Madison Monday: My husband the bartender

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This weekend in Madison my lovely husband re-entered the food service industry, after a considerable gap of 30 or so years, by bartending at the 605 Grille. No, folks, this is not what he does for a living. His real job is teaching history to college students. Which job would you prefer? I think people sitting at the bar might actually be more interested in history than many college students. It’s probably the beer.



Kevin, the cat, pretending to be a bar
patron at home in the kitchen



I’m not exactly sure how it came about that he bartended this weekend. There were, of course, beers involved. Also, I think perhaps the purchase of a couple of stools in our own kitchen to sit in front of the lovely kitchen island our friend made for us months ago played a part. The island was always supposed to have stools in front of it. That was kind of the whole point. But the quest for the perfect stool got in the way of the good of actually having a stool (a classic example of perfect being the enemy of good), and so for months we’ve gone without. And then on our last trip to Target, I pointed to the two $20 stools and said, “Let’s just get those.”
As I’ve written on here before, there is something very satisfying about bars. And I think my husband liked the feeling of standing behind the kitchen island and asking me and our daughter what we’d like to drink. Also, he really liked wiping up after us with the kitchen towel. His favorite part of bartending…wiping down the bar. And maybe washing the dishes. Can you see why I love him?

The good folks at 605 were short staffed this weekend, and so the weekend before, after consuming a few beers, my husband stepped behind their bar and said, “Let me see how this feels.” And so the idea of the celebrity bartender was born. Originally, I think it was guest bartender (and my husband isn’t the first person to guest bartend at the 605), but he preferred the title celebrity. Who wouldn’t?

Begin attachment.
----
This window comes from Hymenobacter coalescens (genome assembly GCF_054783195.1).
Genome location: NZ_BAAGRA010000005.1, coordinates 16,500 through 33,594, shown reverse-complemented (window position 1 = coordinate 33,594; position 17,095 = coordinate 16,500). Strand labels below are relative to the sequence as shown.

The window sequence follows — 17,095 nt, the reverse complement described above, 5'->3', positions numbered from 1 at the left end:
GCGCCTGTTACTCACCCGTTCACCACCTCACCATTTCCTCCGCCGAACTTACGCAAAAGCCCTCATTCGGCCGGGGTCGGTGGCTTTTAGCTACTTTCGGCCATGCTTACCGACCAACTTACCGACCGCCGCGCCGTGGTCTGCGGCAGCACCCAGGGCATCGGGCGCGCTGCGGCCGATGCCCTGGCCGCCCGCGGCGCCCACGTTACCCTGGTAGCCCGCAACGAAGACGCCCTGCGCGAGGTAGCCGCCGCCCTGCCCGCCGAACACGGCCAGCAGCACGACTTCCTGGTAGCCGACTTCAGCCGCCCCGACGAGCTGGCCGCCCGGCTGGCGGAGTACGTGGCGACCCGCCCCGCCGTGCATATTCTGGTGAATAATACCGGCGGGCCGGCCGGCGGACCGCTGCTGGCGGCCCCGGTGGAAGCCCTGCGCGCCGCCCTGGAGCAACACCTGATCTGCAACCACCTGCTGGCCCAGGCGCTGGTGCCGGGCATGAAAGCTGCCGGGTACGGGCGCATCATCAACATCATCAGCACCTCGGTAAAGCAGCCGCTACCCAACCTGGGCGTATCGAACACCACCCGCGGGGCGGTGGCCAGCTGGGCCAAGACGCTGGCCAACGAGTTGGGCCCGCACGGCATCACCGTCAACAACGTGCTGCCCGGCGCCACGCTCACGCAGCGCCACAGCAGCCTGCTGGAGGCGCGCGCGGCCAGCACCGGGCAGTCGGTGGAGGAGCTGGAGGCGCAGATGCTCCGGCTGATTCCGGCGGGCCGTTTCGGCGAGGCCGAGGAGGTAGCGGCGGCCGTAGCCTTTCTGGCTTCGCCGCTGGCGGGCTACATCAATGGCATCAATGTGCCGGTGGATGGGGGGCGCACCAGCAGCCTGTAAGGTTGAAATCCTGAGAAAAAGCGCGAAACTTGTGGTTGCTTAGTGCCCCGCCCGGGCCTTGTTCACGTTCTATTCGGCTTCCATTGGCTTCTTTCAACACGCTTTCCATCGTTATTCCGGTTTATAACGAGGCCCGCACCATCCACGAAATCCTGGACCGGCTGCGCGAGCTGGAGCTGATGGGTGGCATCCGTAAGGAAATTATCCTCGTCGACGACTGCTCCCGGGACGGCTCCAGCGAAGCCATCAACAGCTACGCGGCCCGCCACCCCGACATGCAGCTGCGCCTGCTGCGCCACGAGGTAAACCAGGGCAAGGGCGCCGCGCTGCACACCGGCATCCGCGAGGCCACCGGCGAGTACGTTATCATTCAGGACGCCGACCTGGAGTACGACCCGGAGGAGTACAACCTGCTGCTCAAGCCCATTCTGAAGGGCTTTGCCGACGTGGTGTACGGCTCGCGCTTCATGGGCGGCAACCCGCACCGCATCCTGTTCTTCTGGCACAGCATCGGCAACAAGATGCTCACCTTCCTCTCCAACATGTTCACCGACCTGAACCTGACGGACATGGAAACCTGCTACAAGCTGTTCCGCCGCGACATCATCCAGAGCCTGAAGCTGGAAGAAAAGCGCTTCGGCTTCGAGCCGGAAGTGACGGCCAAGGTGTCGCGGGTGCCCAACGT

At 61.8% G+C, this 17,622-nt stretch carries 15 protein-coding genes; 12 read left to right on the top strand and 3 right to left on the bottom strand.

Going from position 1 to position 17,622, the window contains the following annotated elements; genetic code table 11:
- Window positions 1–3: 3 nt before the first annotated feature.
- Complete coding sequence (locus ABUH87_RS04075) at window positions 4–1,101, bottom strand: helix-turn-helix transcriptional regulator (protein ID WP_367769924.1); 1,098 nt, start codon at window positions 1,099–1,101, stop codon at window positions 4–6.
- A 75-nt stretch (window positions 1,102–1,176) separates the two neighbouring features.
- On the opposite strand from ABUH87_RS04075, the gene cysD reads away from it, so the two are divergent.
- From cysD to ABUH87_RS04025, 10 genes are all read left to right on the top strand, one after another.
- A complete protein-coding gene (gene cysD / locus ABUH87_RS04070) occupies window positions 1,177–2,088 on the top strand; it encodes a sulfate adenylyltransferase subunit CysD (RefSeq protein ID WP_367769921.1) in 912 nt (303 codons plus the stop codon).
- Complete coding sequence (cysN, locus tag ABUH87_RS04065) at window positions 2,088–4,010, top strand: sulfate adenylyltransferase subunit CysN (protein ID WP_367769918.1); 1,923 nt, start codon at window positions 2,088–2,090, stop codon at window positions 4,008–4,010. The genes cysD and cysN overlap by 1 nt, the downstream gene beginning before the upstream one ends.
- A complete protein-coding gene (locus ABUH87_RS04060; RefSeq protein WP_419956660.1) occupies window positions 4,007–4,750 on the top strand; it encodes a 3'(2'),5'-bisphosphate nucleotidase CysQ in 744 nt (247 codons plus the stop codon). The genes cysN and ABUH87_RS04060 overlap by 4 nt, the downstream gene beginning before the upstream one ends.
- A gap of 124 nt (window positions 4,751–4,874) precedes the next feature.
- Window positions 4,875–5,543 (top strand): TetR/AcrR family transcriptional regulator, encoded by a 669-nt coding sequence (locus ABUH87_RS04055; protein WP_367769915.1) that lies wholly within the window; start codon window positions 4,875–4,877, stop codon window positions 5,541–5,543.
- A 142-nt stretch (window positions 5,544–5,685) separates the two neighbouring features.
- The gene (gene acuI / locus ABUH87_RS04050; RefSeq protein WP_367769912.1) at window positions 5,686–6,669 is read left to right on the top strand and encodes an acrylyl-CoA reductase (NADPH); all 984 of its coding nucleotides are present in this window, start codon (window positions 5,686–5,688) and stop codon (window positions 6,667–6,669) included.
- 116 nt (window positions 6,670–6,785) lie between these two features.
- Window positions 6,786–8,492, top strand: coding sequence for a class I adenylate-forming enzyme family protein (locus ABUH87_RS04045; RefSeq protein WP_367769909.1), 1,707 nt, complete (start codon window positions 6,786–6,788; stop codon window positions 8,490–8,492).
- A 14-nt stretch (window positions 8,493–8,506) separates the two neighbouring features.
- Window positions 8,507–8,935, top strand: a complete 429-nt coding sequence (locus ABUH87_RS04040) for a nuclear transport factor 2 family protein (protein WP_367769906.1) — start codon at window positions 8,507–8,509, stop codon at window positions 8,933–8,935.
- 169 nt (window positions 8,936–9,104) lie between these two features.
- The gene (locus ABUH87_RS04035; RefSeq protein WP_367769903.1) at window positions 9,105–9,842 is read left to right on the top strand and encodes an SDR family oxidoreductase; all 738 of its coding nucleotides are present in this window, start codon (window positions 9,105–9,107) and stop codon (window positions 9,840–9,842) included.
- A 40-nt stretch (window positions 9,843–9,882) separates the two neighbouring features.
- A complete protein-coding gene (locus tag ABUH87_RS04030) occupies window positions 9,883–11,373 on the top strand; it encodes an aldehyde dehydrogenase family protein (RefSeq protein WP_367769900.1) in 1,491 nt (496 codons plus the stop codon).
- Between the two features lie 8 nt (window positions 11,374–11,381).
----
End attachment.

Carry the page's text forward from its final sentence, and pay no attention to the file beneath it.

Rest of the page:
On Friday night for his debut, we packed the bar. Which kind of meant it was just like being at home, only there was a wider selection of beer and wine than normal to choose from, and my husband didn’t actually have to cook the food. Just serve it to us.

On Saturday night, my stepdaughter and I sat at a table within shouting distance of the bar (no kids in the bar area, of course), and I mused, “What a perfect night. Drinking a beer with my girl while your dad’s bartending.” My stepdaughter giggled and added, “Yeh, while dad’s working.”

Mastering the pour

The feedback on his bartending experiences was positive. The owners claimed there were many compliments on his service. And I’m not surprised. He’s a generally friendly guy, a nice contrast to my, well, we sometimes call it, prickliness. Obviously, we spend a lot of time at the 605 and are quite grateful to have them around, so it was good to be able to help them out. When you ask people what community means, helping each other out is often at the top of the list. It’s good to know that that can still be true in Madison.

Alas, my husband did not learn how to operate the cappuccino maker, a much more complicated device than the beer taps, so we will not be able to break in and make ourselves cappuccino’s on Saturday mornings…yet.

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Comments

  1. You guys set a good example in coupleness.

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